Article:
Our yard isn't affiliated with any particular equipment brands...electronic, mechanical, paints, whatever; but whether it's a paint job or new batteries, customer has to get the benefit of a first rate job, and the yard hires the best talent available however you define it. A good Garmin install looks and performs just like a good RayMarine install, and it's fairly easy to accomplish that if the tech is knowledgable and pays attention to fundamentals..
Sorry for the rant.
|02-22-2009 09:25 PM|
With all respect labatt, your business appears to be different than most retail businesses dealing with the non-commercial market. As you're experiencing in Lauderdale, a goodly number of us are reticent to install equipment purchased elsewhere lest it bite us in the rear. We have relationships with distributors and manufacturers that we rely upon, not only for profit but for warranty and back-up when there is a problem.
The example of frying something is an apt one. (I say that, having just cooked off a $3000 submersible motor based upon customer assurances that his electrician had the proper 3 phase overloads in place!) If I'm the Furuno dealer with a ton of experience installing Furuno radars and I take on your Raytheon radar project, a brand I do not deal in, and the unit is either defective or cooks off during install, what assurances do I have that Raytheon will honor my professional experience and warranty the unit? Now my Furuno distributor knows me and knows I've put a couple hundred units in, so he's going to ship me one out overnight based upon my past performance. Most boat owners are not going to be as willing to sign a waiver as you are, either.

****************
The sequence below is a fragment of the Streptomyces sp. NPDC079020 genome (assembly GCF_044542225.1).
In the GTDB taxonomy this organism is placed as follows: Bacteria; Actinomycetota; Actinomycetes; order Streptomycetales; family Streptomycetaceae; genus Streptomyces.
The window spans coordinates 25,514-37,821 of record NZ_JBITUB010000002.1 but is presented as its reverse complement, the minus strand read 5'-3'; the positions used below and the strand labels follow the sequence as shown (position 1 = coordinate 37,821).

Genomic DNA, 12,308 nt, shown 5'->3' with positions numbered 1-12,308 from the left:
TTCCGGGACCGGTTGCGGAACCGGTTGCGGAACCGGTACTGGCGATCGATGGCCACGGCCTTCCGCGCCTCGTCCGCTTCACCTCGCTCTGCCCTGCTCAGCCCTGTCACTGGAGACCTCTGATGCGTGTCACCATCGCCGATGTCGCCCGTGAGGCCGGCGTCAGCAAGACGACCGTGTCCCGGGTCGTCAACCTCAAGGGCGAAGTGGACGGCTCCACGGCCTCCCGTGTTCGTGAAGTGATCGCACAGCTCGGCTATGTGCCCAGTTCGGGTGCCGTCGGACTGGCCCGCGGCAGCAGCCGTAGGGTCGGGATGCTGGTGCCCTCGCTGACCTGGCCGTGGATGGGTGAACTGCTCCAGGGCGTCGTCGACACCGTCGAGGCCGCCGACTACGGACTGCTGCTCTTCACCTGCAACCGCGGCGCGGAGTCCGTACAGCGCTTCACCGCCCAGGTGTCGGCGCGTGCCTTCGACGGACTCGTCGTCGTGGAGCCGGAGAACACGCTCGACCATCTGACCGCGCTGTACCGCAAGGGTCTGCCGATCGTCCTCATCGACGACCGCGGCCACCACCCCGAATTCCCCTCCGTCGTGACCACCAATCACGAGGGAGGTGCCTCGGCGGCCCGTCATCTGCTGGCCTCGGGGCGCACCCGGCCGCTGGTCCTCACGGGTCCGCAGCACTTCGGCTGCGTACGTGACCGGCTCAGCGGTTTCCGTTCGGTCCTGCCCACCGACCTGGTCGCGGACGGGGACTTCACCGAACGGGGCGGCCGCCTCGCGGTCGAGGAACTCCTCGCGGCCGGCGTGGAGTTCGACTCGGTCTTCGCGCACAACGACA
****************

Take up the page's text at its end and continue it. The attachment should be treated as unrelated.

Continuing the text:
A good part of the money made by these guys, usually equal to the labor, is in the sale of the gear itself.
Again, I'm not trying to hammer you in any way and I'd be lying if I said that we have not, nor do not, install other's equipment on occasion, but we're always half a step away from implementing such a policy. When we do install customer supplied equipment, we do so at our normal labor rate and so, we lose our normal profit margin on the job. To charge an appropriate price to maintain our business model's profit range, I'd have to charge the amount of profit I'd have made on the equipment sale. Then where are your savings of buying elsewhere? Of course, most people don't want to pay above average labor rates to install the equipment purchased elsewhere. I've expressed frustration at similar experiences such as your's but the years have made clear to me why some outfits have such a policy.